• They Ask to Talk via Non-Online Dating Platforms. To quickly become a larger presence in your life, they may ask for your phone number so they can message and call

  • They are Never Available to Meet in Person. For whatever reason – perhaps several – meeting up is incredibly difficult, even though they keep promising that it will eventually happen

  • They Have a Disruptive Job. While some online daters will of course have genuine reasons for not meeting up, the “I’m out of town this weekend” excuse is a scammer favourite

  • They Are an Online Ghost. It’s fine for people to be very privacy-conscious online, but when someone has no online footprint – or a very minimal one – suspicions should be raised

  • They Tick Too Many Boxes. They quite simply seem to be your perfect match, loving everything you love, and agreeing with everything you say; better check their photo for a halo

  • Their Photos Seem Too Perfect. Leading on, they seem to look great in all their photos, with perhaps a little too many appearing staged and digitally altered

  • They Ask You to Keep the Relationship Secret. A star-crossed lovers or secret agent-regular citizen scenario may seem exciting – but in reality, anyone who wants to keep your ‘special romance’ a secret is more than likely a conman

  • They Ask for Financial Help. When someone online asks you for money, alarm bells should be ringing all over the place – no matter the reason given and how convincing they are

  • They Ask for Personal Info/Explicit Media. Similarly to above, never send any sensitive information or compromising images/videos to anyone you meet online; remember that webcam/smart device footage can be recorded also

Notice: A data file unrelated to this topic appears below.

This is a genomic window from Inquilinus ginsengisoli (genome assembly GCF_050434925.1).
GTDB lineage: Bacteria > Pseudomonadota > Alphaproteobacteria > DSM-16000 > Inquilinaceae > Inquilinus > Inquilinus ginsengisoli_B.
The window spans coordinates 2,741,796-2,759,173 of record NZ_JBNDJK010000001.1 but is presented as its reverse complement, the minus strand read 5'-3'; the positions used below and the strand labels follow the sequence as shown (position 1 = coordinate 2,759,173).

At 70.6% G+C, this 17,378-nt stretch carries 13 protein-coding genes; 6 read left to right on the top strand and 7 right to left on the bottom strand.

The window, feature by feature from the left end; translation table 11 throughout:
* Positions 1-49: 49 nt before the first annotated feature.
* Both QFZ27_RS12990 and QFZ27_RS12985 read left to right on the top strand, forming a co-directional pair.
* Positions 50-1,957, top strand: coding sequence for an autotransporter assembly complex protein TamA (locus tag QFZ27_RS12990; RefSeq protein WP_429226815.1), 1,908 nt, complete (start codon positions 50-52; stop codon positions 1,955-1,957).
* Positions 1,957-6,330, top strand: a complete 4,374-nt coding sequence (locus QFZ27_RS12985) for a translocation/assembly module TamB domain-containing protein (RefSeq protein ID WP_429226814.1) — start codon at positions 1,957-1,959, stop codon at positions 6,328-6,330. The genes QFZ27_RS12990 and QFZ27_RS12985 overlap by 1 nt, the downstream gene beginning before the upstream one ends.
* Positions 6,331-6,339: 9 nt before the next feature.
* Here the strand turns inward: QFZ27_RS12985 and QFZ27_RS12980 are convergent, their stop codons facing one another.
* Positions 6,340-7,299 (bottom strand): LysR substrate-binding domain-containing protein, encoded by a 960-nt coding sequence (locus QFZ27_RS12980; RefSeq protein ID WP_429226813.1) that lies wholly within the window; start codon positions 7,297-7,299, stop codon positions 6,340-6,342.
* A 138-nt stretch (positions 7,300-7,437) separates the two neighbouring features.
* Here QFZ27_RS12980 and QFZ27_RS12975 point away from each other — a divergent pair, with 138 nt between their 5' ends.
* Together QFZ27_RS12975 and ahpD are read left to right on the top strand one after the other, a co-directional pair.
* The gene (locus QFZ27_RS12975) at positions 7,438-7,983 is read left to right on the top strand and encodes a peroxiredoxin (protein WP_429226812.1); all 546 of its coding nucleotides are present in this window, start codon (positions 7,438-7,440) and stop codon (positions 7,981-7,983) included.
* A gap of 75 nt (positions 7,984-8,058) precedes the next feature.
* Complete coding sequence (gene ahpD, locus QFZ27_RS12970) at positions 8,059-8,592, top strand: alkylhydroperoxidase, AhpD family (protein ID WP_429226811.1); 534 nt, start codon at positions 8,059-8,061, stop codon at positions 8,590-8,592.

How to Avoid Online Dating Scams

Now that we’ve covered what to be on the lookout for, we can more easily identify what can be done to prevent online dating scams from unfolding. Here are some preventative tips/actions: 

  • Research Online Dating Sites Before Joining. Don’t simply sign up with any random dating website – try your best to choose one that seems trustworthy, and ensure that your profile doesn’t openly display any personal contact details, such as your phone number and email address, for strangers to see

  • Don’t Just Accept Everything People Say. It’s perfectly fine to challenge a stranger’s claims in a light, conversational way; for instance, if someone says they’re a doctor, ask some questions to better gauge whether they are being deceptive

  • Be Careful About What You Share. When it comes to online relationships, never share PII (personally identifiable information) or explicit media depicting yourself; also, be mindful of how you present yourself/what you share during webcam and video call-based interactions

  • Don’t Send Money. Online dating scammers can be very persuasive when it comes to asking victims for money; be highly suspicious if this happens, take a step back, discuss the situation with people you trust – and DO NOT send any money

  • Don’t Meet People Unless You Trust Them. If you do have doubts or concerns about someone you’ve been chatting with online, never meet up with them in person

  • Always Begin by Meeting in Public. For personal safety, always arrange to meet people in public; if they keep asking to meet in remote places, this could lead to a dangerous situation

  • Use Online Protection Software. Having an antivirus and anti-malware suite installed from a reputable provider can significantly bolster your online shield, working to protect you from threats such as Phishing tactics (involving malware and malicious websites) utilized by online dating scammers

  • Listen to Your Gut. As we sit behind our screens, completely immersed, it can be easy to forget just how effective our instincts can be at identifying potential threats – don’t ignore them!

Talk to Your Friends & Family. One of the best ways to prevent bad things from happening online is to stop, take a step back, and ask for second opinions from those closest to you.